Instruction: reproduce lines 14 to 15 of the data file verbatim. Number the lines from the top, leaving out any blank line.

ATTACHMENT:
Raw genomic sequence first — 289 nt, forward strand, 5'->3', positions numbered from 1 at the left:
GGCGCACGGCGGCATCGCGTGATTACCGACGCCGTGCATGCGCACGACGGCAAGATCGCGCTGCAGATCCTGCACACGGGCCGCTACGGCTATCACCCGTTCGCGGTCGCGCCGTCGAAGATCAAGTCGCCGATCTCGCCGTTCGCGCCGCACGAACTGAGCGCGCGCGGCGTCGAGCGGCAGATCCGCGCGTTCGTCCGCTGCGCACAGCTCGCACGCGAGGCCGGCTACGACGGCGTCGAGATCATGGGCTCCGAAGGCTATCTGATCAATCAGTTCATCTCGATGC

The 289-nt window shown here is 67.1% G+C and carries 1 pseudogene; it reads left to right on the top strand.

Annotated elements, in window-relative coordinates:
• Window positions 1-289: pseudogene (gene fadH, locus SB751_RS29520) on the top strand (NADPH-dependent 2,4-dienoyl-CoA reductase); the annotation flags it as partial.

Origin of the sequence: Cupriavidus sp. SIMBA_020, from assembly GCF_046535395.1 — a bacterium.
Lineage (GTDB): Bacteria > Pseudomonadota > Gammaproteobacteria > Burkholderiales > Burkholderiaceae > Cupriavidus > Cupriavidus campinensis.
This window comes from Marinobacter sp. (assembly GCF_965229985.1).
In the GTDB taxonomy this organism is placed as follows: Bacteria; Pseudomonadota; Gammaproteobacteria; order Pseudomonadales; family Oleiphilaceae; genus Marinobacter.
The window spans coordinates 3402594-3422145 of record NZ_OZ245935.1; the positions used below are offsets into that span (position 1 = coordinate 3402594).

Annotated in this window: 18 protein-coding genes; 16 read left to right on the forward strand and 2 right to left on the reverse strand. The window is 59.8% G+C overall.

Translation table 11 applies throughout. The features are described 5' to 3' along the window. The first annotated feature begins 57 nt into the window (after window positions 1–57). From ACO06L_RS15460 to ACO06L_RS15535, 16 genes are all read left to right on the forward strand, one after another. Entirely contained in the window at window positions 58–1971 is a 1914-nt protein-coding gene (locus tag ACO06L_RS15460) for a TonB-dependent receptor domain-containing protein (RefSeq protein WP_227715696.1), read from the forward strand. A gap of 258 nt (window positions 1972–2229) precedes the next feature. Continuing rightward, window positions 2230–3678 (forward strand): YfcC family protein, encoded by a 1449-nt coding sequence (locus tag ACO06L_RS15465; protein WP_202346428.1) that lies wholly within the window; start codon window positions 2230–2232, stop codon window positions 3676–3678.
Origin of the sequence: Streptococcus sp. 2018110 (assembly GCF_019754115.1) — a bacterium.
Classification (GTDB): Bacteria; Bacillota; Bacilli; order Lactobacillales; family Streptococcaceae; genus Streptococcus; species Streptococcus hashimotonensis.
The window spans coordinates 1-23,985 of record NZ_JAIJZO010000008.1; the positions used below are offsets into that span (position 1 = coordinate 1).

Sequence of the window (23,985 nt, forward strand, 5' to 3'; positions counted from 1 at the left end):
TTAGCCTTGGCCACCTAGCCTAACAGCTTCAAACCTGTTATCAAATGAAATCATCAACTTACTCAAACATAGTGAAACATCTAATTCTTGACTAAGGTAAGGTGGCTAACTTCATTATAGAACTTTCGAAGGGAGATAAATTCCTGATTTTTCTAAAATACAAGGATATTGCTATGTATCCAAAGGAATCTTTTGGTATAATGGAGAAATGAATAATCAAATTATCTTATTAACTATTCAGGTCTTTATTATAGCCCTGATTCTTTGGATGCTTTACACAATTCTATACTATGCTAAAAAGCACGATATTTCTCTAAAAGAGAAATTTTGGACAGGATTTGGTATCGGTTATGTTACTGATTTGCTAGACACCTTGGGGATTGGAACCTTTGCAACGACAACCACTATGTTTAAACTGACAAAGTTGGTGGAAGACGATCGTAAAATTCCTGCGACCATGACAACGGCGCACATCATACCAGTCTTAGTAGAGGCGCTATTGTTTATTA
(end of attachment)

Classification (GTDB): Bacteria; Bacillota; Bacilli; order Lactobacillales; family Streptococcaceae; genus Streptococcus; species Streptococcus hashimotonensis.
The window spans coordinates 1-23,985 of record NZ_JAIJZO010000008.1; the positions used below are offsets into that span (position 1 = coordinate 1).